New skills in diagnosis is a benefit of becoming certified.
Photo courtesy of James Kalisch, UNL

Becoming a certified chemical applicator is more than just jumping through a hoop so you can spray and spread pesticides for a living. Sure, it’s a legal requirement to be able to demonstrate a minimum level of competency before the local municipality or state government, however, as you will read in this article, the concept of certification in general is much more.

Skill and knowledge acquisition

The most obvious benefit of certification is the increase in knowledge and opportunities for skill development. For example, if you learn that spray droplet size has a dramatic effect on drift, coverage of the target plant or pest and equipment choice, you can use that piece of information to choose the proper equipment, more effectively control weeds and other pests and limit the drift of herbicides to nontarget plants. In addition, you will increase your capacity to train seasonal workers in application technique and pest diagnosis.

Elevate past “mow, blow and go”

They’re out there: the mow, blow and go guys. These guys are in the business for a quick buck; they’ll do just about anything for $40, haul away brush, edging, re-sodding and so on. Unfortunately, to many consumers, they don’t see much of a difference between the long-standing legitimate lawn service operators/landscapers and the mow blow and go-ers. The proper credentials can go a long way to separate your business from theirs.

Benefits of adding credentials

The word “professional” means different things to different people. To some, it’s a designation of respect for the person’s interest in taking their job seriously enough to try their best to produce high-quality results on each job. Others understand that every field is changing and a true professional understands the importance of keeping their skill set current and pertinent. Others simply look at the word in a dictionary sense and take it to mean that it’s a person who gets paid to do a job, instead of volunteering to do it.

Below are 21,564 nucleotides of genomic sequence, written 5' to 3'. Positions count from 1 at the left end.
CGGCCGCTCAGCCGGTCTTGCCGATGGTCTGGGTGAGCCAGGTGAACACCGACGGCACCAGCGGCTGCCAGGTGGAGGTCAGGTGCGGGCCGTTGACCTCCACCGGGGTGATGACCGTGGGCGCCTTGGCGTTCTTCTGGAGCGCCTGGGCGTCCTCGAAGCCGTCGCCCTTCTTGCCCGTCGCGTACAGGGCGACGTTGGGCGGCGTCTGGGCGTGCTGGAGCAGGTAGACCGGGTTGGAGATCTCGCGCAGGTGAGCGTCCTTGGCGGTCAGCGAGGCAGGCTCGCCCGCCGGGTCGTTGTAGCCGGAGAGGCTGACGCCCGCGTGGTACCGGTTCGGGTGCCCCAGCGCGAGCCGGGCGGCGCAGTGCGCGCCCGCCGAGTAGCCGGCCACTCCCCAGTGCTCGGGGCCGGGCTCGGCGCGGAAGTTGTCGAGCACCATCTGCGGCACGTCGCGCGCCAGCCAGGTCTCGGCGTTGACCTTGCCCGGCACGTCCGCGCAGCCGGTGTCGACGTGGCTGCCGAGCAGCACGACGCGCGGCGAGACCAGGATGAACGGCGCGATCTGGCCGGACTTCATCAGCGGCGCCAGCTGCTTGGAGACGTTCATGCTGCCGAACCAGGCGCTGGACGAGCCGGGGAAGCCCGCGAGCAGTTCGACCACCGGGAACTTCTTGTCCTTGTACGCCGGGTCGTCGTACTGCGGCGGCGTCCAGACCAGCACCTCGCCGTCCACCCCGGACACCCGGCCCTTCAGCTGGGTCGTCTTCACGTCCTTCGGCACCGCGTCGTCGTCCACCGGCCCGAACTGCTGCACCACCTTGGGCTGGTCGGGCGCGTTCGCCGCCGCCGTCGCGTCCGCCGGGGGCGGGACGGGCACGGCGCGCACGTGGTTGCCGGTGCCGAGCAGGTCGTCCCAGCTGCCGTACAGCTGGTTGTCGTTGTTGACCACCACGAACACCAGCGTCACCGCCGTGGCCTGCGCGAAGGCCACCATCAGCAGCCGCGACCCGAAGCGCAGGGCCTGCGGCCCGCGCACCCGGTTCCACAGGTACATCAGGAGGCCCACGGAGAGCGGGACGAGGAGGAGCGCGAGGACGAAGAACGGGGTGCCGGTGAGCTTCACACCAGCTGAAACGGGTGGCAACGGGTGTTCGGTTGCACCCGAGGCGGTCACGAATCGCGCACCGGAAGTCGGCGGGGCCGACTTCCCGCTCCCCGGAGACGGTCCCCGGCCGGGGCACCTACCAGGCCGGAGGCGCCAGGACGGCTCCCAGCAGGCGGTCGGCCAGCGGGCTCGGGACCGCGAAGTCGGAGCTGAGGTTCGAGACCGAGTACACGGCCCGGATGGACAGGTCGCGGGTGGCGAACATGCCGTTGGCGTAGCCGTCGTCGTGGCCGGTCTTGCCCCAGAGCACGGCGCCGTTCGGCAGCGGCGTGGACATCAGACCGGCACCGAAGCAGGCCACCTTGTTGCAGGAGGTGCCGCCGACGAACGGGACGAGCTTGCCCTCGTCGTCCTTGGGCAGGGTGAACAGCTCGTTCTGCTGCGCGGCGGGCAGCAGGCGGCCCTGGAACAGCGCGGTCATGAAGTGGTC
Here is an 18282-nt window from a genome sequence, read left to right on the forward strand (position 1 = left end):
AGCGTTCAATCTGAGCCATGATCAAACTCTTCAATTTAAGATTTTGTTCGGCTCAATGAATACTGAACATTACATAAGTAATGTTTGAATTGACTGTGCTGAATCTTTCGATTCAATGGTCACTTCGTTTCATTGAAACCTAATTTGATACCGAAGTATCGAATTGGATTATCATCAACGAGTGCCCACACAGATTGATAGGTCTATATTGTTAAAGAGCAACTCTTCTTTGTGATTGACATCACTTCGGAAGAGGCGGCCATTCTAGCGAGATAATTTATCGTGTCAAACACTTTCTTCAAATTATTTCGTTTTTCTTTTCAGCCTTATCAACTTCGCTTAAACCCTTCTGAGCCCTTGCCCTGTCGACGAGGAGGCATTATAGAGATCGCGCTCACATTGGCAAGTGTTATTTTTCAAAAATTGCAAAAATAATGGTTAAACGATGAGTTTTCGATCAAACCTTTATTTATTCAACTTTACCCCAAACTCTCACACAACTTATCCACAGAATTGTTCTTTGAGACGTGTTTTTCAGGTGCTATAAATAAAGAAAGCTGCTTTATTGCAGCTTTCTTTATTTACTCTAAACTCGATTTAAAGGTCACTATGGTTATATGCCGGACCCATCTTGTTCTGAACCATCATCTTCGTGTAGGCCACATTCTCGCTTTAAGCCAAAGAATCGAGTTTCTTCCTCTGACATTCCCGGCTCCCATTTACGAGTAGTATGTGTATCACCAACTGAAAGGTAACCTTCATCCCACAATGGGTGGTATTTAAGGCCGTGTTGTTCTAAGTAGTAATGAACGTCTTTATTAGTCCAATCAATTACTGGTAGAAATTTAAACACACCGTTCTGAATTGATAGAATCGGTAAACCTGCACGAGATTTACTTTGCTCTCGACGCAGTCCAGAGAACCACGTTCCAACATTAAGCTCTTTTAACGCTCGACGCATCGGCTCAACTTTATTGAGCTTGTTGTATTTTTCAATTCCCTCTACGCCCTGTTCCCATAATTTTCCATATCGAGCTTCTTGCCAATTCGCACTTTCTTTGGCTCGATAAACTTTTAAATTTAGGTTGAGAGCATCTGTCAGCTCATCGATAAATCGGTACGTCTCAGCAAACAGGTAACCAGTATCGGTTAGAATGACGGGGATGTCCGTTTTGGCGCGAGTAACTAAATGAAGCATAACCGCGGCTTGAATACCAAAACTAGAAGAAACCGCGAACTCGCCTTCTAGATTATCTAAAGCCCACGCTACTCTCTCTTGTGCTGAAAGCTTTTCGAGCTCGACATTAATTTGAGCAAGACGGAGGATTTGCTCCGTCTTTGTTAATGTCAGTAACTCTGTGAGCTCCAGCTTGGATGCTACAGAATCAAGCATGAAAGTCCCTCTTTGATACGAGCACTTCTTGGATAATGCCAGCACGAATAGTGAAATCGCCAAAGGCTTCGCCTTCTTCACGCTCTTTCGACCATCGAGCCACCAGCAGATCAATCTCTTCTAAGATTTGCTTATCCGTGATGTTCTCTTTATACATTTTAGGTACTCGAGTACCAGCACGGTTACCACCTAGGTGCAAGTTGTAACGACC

Becoming a knowledgeable pro involves dedication.
Photo courtesy of Clyde Ogg, UNL.

In order to be viewed as a real professional, endeavor to establish yourself and your business as a community leader. One way would be to become active in a professional organization and take advantage of opportunities to speak about lawn care or pruning at a local neighborhood association cleanup day. Or, you may volunteer to guest lecture in noncredit classes at your local community college to discuss similar issues. Both opportunities will enable you to educate people, as well as develop relationships with potential clients. And, this type of publicity and willingness to educate and interact with the public could help you familiarize the community with your name. Traditional service clubs such as Sertoma, Rotary and Kiwanis are other viable options.

While networking at a function of an organization, try to mingle with as many members as possible. In an organizational meeting, introducing yourself to members will enable you to learn about pertinent aspects of their businesses, emerging needs and ideas for prospecting new clients. Incidentally, you’ll also get a better feel for what other firms are charging for particular services in non-green industry fields, which may give you a competitive advantage.

Attendance at turf and green industry conferences is an absolute must.
Photo courtesy of the Nebraska Turfgrass Foundation.

Another way to get your name established as an industry leader is to contact your local radio personalities and offer to be a guest on their show and offer free lawn and landscape advice. Some stations will jump at the chance, while others may not. Some may agree to invite you to be a guest, but only if you buy an advertising schedule with their station. This may not be a bad thing, and advertising with the same station will usually guarantee better placement of spots and a better working relationship overall. The same can be done with your local newspaper. There is something magical about television or radio that legitimizes your name as an expert.

Joining groups that whose focus is unrelated to the green industry can be helpful as well as ones that are related. For example, if your service offerings include snow removal, mowing, fertilization, pest control and cultivation, joining a group made up of mostly arborists or sprinkler system repair specialists may prove to be equally as beneficial. Learning about new products and related services provides you with information power that can be put to work on your client base to expand work orders. Overall, linking with other professionals that offer related services to establish a mutual referrals arrangement can be an effective business plan.

Tout It

Even though it’s not natural for most of us, in a tasteful way, it would be helpful to adopt a little bragadociousness. When chatting with service club members or neighbors, a one sentence ready-to-go pitch, something along the lines of “Sure, we can take care of that for you. In fact, I’d be happy to show you some pictures of our work if you’re interested,” will be well received.

Write a newsletter that contains brief articles on timely topics. Create a “Meet the Staff” section where you list each certified applicator and describe the qualifications and credentials that they possess. Continue by describing how they can put their knowledge to work for your clients.

All in all, the benefits of becoming a certified chemical applicator are many and are an important first step in operating a successful service business. Make sure that it’s not your last one.

The author is a horticulturist and certified arborist located in Omaha, Neb.